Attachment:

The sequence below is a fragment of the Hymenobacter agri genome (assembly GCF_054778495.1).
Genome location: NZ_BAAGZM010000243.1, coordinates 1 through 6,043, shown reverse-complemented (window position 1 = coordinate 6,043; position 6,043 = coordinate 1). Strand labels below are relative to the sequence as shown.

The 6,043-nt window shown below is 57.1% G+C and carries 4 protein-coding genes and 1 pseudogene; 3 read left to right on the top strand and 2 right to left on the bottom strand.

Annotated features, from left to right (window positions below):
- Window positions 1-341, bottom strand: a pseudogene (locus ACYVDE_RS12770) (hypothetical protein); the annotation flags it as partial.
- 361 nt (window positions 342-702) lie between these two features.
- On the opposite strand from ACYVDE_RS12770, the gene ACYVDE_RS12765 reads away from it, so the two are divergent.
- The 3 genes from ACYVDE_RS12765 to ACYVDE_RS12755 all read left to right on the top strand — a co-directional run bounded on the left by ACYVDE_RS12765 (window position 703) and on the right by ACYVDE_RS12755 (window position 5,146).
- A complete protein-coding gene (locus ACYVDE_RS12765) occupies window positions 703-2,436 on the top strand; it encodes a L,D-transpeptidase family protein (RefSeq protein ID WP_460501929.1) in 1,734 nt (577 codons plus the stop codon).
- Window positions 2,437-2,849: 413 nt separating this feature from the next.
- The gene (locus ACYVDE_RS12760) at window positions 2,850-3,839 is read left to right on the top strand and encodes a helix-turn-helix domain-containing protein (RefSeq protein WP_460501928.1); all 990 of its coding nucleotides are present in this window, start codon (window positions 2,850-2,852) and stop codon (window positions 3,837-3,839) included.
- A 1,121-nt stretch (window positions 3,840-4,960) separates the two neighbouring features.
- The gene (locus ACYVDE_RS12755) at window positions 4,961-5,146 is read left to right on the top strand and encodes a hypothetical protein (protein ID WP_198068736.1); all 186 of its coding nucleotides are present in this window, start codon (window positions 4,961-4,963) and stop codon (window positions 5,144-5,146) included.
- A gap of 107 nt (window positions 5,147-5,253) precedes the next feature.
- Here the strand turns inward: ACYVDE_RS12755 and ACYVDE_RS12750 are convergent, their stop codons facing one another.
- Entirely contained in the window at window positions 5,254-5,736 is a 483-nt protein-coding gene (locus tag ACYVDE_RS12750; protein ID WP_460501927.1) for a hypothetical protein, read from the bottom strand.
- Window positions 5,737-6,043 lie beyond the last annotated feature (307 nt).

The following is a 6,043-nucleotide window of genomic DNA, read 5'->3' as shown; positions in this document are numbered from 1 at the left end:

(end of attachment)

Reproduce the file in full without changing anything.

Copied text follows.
The sequence below is a fragment of the Hymenobacter agri genome (assembly GCF_054778495.1).
Genome location: NZ_BAAGZM010000243.1, coordinates 1 through 6,043, shown reverse-complemented (window position 1 = coordinate 6,043; position 6,043 = coordinate 1). Strand labels below are relative to the sequence as shown.

The 6,043-nt window shown below is 57.1% G+C and carries 4 protein-coding genes and 1 pseudogene; 3 read left to right on the top strand and 2 right to left on the bottom strand.

Annotated features, from left to right (window positions below):
- Window positions 1-341, bottom strand: a pseudogene (locus ACYVDE_RS12770) (hypothetical protein); the annotation flags it as partial.
- 361 nt (window positions 342-702) lie between these two features.
- On the opposite strand from ACYVDE_RS12770, the gene ACYVDE_RS12765 reads away from it, so the two are divergent.
- The 3 genes from ACYVDE_RS12765 to ACYVDE_RS12755 all read left to right on the top strand — a co-directional run bounded on the left by ACYVDE_RS12765 (window position 703) and on the right by ACYVDE_RS12755 (window position 5,146).
- A complete protein-coding gene (locus ACYVDE_RS12765) occupies window positions 703-2,436 on the top strand; it encodes a L,D-transpeptidase family protein (RefSeq protein ID WP_460501929.1) in 1,734 nt (577 codons plus the stop codon).
- Window positions 2,437-2,849: 413 nt separating this feature from the next.
- The gene (locus ACYVDE_RS12760) at window positions 2,850-3,839 is read left to right on the top strand and encodes a helix-turn-helix domain-containing protein (RefSeq protein WP_460501928.1); all 990 of its coding nucleotides are present in this window, start codon (window positions 2,850-2,852) and stop codon (window positions 3,837-3,839) included.
- A 1,121-nt stretch (window positions 3,840-4,960) separates the two neighbouring features.
- The gene (locus ACYVDE_RS12755) at window positions 4,961-5,146 is read left to right on the top strand and encodes a hypothetical protein (protein ID WP_198068736.1); all 186 of its coding nucleotides are present in this window, start codon (window positions 4,961-4,963) and stop codon (window positions 5,144-5,146) included.
- A gap of 107 nt (window positions 5,147-5,253) precedes the next feature.
- Here the strand turns inward: ACYVDE_RS12755 and ACYVDE_RS12750 are convergent, their stop codons facing one another.
- Entirely contained in the window at window positions 5,254-5,736 is a 483-nt protein-coding gene (locus tag ACYVDE_RS12750; protein ID WP_460501927.1) for a hypothetical protein, read from the bottom strand.
- Window positions 5,737-6,043 lie beyond the last annotated feature (307 nt).

The following is a 6,043-nucleotide window of genomic DNA, read 5'->3' as shown; positions in this document are numbered from 1 at the left end: